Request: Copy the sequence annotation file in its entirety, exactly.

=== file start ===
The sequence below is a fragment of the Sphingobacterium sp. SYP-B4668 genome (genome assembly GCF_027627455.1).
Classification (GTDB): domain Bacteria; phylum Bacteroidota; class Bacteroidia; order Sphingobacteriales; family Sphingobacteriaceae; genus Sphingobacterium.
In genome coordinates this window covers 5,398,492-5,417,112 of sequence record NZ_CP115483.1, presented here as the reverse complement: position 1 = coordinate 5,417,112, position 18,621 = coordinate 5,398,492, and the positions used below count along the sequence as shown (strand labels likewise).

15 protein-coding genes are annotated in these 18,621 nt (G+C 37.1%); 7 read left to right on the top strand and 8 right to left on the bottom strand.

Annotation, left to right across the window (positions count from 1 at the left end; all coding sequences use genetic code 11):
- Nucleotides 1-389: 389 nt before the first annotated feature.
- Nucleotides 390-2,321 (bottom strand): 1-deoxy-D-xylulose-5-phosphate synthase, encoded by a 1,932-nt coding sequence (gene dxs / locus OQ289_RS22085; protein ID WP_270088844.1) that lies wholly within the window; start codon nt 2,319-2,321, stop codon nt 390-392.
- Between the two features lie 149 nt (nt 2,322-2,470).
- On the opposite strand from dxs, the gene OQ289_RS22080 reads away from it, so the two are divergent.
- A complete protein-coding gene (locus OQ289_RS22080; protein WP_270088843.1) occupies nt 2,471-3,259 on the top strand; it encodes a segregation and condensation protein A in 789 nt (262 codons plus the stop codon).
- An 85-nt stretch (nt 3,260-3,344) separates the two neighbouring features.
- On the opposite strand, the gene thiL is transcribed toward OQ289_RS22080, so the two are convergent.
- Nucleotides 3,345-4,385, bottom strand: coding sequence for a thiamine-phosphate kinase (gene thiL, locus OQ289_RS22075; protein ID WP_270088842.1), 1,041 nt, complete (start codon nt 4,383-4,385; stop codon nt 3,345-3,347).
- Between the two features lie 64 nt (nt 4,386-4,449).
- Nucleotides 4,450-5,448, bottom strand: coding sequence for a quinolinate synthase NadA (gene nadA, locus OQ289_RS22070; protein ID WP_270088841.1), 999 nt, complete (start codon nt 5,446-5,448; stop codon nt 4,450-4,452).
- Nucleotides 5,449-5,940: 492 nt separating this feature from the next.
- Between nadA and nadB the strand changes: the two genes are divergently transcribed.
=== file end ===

The sequence below is a fragment of the Sphingobacterium sp. SYP-B4668 genome (genome assembly GCF_027627455.1).
Classification (GTDB): domain Bacteria; phylum Bacteroidota; class Bacteroidia; order Sphingobacteriales; family Sphingobacteriaceae; genus Sphingobacterium.
In genome coordinates this window covers 5,398,492-5,417,112 of sequence record NZ_CP115483.1, presented here as the reverse complement: position 1 = coordinate 5,417,112, position 18,621 = coordinate 5,398,492, and the positions used below count along the sequence as shown (strand labels likewise).

15 protein-coding genes are annotated in these 18,621 nt (G+C 37.1%); 7 read left to right on the top strand and 8 right to left on the bottom strand.

Annotation, left to right across the window (positions count from 1 at the left end; all coding sequences use genetic code 11):
- Nucleotides 1-389: 389 nt before the first annotated feature.
- Nucleotides 390-2,321 (bottom strand): 1-deoxy-D-xylulose-5-phosphate synthase, encoded by a 1,932-nt coding sequence (gene dxs / locus OQ289_RS22085; protein ID WP_270088844.1) that lies wholly within the window; start codon nt 2,319-2,321, stop codon nt 390-392.
- Between the two features lie 149 nt (nt 2,322-2,470).
- On the opposite strand from dxs, the gene OQ289_RS22080 reads away from it, so the two are divergent.
- A complete protein-coding gene (locus OQ289_RS22080; protein WP_270088843.1) occupies nt 2,471-3,259 on the top strand; it encodes a segregation and condensation protein A in 789 nt (262 codons plus the stop codon).
- An 85-nt stretch (nt 3,260-3,344) separates the two neighbouring features.
- On the opposite strand, the gene thiL is transcribed toward OQ289_RS22080, so the two are convergent.
- Nucleotides 3,345-4,385, bottom strand: coding sequence for a thiamine-phosphate kinase (gene thiL, locus OQ289_RS22075; protein ID WP_270088842.1), 1,041 nt, complete (start codon nt 4,383-4,385; stop codon nt 3,345-3,347).
- Between the two features lie 64 nt (nt 4,386-4,449).
- Nucleotides 4,450-5,448, bottom strand: coding sequence for a quinolinate synthase NadA (gene nadA, locus OQ289_RS22070; protein ID WP_270088841.1), 999 nt, complete (start codon nt 5,446-5,448; stop codon nt 4,450-4,452).
- Nucleotides 5,449-5,940: 492 nt separating this feature from the next.
- Between nadA and nadB the strand changes: the two genes are divergently transcribed.